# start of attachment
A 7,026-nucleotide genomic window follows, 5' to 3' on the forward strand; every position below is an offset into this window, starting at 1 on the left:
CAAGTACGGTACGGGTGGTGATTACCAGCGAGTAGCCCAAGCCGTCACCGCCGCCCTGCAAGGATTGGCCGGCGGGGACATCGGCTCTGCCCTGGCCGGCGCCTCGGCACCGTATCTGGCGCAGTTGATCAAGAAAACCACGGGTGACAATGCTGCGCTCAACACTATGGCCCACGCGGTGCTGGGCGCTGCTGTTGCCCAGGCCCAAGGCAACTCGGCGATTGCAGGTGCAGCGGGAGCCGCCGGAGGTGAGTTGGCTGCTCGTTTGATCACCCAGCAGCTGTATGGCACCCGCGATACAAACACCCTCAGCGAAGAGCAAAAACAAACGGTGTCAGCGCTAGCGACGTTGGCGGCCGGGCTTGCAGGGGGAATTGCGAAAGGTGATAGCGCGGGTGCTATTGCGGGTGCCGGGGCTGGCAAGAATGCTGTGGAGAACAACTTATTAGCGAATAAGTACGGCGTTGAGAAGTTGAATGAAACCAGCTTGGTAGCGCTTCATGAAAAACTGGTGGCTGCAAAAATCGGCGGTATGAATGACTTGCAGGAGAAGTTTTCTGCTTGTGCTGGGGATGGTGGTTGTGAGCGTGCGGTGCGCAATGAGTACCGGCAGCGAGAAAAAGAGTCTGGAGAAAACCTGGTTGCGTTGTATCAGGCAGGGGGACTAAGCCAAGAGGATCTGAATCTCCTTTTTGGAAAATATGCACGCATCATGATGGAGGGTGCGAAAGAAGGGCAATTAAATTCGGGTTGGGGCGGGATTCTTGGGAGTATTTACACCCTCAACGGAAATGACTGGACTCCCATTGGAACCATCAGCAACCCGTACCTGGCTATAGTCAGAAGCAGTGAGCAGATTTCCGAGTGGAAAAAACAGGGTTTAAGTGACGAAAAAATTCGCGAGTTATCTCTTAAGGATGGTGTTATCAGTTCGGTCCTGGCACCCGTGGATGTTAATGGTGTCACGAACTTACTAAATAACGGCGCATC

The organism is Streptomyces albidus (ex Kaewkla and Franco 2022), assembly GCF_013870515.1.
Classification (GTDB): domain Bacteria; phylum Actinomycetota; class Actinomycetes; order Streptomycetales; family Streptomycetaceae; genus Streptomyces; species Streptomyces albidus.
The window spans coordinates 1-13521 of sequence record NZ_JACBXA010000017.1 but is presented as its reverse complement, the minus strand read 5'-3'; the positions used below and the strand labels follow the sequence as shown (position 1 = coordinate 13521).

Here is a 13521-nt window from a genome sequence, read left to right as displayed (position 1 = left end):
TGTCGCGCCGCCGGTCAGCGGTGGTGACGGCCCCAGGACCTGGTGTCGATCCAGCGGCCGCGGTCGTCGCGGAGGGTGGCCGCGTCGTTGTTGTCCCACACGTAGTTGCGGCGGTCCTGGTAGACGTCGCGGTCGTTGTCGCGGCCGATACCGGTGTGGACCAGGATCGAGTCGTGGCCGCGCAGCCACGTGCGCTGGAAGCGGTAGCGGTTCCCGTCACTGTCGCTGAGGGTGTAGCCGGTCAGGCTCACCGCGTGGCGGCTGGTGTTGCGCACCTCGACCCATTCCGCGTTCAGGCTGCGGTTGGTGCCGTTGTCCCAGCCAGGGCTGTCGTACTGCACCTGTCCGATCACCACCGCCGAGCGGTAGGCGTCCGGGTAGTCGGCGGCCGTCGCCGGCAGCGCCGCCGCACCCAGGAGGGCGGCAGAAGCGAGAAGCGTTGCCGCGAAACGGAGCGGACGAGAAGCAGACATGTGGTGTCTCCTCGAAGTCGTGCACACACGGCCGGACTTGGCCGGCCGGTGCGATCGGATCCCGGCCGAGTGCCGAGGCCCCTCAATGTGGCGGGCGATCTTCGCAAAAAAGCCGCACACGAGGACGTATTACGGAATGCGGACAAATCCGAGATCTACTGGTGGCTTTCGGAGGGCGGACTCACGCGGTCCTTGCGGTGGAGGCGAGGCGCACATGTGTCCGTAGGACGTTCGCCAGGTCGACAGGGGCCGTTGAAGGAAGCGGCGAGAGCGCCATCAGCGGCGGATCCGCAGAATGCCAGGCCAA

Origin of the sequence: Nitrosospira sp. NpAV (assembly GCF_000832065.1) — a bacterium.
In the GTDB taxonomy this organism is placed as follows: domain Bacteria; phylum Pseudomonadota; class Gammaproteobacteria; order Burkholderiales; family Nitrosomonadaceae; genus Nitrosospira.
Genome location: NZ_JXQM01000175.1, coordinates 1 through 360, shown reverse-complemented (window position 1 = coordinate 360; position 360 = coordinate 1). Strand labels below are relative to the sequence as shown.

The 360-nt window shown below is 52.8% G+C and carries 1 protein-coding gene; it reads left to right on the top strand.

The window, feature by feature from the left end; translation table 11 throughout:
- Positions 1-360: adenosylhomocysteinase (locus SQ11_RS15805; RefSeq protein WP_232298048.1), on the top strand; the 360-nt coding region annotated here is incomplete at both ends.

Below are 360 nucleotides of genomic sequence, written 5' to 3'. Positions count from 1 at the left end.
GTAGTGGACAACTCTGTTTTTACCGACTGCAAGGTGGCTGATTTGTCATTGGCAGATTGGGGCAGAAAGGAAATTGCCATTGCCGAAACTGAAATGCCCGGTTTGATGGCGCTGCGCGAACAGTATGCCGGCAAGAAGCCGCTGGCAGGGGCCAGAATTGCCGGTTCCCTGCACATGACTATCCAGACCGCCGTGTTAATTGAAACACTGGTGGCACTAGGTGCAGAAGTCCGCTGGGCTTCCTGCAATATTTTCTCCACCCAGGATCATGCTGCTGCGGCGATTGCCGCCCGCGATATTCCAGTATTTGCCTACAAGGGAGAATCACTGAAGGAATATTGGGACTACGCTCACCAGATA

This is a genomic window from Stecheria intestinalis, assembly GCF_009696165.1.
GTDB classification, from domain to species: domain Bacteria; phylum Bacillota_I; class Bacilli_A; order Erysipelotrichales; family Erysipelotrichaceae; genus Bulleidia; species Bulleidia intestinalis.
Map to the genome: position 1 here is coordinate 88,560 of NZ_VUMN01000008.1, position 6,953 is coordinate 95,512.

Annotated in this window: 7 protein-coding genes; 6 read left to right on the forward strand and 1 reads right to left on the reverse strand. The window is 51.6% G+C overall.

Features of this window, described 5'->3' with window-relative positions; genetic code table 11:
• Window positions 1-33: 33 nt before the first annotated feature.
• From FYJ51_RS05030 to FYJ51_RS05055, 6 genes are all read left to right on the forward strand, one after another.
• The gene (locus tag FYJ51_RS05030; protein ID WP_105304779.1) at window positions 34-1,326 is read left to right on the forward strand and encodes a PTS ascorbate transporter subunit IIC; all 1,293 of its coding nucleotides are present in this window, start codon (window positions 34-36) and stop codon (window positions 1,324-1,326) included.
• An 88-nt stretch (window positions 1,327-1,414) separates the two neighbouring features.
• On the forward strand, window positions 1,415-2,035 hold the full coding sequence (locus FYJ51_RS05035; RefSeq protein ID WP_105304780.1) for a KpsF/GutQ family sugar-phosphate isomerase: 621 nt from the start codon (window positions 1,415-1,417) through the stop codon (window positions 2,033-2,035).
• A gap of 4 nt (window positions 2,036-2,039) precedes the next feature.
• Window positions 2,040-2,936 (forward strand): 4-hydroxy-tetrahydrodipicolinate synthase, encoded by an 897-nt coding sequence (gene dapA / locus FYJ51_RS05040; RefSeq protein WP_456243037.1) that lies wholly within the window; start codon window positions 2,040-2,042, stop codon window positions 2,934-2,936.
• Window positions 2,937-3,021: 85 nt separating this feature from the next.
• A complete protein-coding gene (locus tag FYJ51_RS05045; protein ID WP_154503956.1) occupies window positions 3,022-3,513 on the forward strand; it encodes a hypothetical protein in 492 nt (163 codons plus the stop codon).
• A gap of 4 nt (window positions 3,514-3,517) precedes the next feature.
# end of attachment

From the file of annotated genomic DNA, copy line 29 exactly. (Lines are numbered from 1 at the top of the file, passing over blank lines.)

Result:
• A complete protein-coding gene (locus tag FYJ51_RS05045; protein ID WP_154503956.1) occupies window positions 3,022-3,513 on the forward strand; it encodes a hypothetical protein in 492 nt (163 codons plus the stop codon).